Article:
Part three is the networking experience of an MBA,which is challenged but not compromised. According to, what makes someone a qualified MBA student is passion (going “all in”), community service, leadership, problem-solving, innovation, and ambition. Accordingly, SBU MBA students should perceive the health crisis as an opportunity for further networking.Instead of complaining about the lack of in-person meetings, they should find an alternative solution by utilizing their free time to upgrade their career and innovate a possible project that can be the next great thing. Successful MBA students, and soon to be young professionals have the choice to stay engaged and tuned in, invest time in discovering what they are passionate about, and engage in community services. For example, there are countless virtual networking opportunities, some provided by SBU (the virtual services of the career center), and some free to all (LinkedIn). Not even the group projects aspect of the class was compromised, as students can meet via ZOOM at a convenient time, without having to factor in a specific location to meet which often makes coordination more complicated when holding group projects.

Successful, soon-to-be MBA graduates can and should have utilized the technology to network virtually (I know I did). Stony Brook University has held countless virtual workshops and career development lectures. Furthermore, the school held a virtual job fair. While virtual events do not provide the “in-person-hand-shake-suit-n-tie experience”, it is still an excellent professional opportunity to network.

In short, Stony Brook University has educated and inspired its MBA students to believe that there is nothing standing in the way of educational goals. As one often says, when one has lemons,make lemonade.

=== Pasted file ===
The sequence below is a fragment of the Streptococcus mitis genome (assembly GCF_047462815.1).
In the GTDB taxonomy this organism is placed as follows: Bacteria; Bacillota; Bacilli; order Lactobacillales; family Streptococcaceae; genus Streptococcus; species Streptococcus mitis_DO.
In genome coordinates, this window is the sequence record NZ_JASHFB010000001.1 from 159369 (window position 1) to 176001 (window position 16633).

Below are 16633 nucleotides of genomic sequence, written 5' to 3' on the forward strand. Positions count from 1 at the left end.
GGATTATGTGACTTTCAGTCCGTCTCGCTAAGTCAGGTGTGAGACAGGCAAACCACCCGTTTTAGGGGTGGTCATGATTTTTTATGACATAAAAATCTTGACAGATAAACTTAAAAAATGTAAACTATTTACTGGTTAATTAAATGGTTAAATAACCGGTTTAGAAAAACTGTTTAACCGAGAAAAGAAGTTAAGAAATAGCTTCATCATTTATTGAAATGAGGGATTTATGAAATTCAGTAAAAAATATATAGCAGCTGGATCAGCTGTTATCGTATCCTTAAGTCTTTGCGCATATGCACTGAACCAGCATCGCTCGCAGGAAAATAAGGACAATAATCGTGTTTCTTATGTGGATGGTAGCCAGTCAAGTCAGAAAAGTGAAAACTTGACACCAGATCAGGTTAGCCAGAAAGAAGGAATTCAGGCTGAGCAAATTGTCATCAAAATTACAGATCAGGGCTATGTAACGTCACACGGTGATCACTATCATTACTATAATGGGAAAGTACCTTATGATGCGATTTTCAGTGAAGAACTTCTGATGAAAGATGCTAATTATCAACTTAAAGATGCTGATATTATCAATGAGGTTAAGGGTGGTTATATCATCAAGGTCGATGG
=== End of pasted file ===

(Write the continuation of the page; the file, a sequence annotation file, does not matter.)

The presented facts display that the MBA college experience has not been compromised for most students in the Spring 2020 semester due to the switch to an online learning environment from in-person.

For the Fall of 2020, the school will make the decision to hold classes on campus or online. Then students can decide whether to attend or not, but the price should remain the same.



  • Caramela, S. (2020). Remote Workers Are More Productive. Retrieved 22 June 2020, from

  • Coronavirus Information | Stony Brook University. (2020). Retrieved 22 June 2020, from

  • Nova, A. (2020). Your college closed early because of coronavirus. You might not get your money back. Retrieved 22 June 2020, from

  • Purcell, K., & Rainie, L. (2014). Technology’s Impact on Workers. Retrieved 22 June 2020, from•Stony Brook University Hospital | Stony Brook Medicine. (2020). Retrieved 22 June 2020, from

  • What Makes Someone a Qualified MBA Student?. (2020). Retrieved 20 June 2020, from

  • Carlson School of Management. 2020. Full-Time MBA Tuition. [online] Available at: <> [Accessed 7 June 2020].

  • 2020. Financial Aid | USC Marshall. [online] Available at: <> [Accessed 7 June 2020]

  • USC Online MBA. 2020. MBA Tuition, Financial Aid & Scholarships -USC Online MBA. [online] Available at: <> [Accessed 7 June 2020].

  • Vedder, R. (2020). Why The Coronavirus Will Kill 500-1,000 Colleges. Retrieved 22 June 2020, from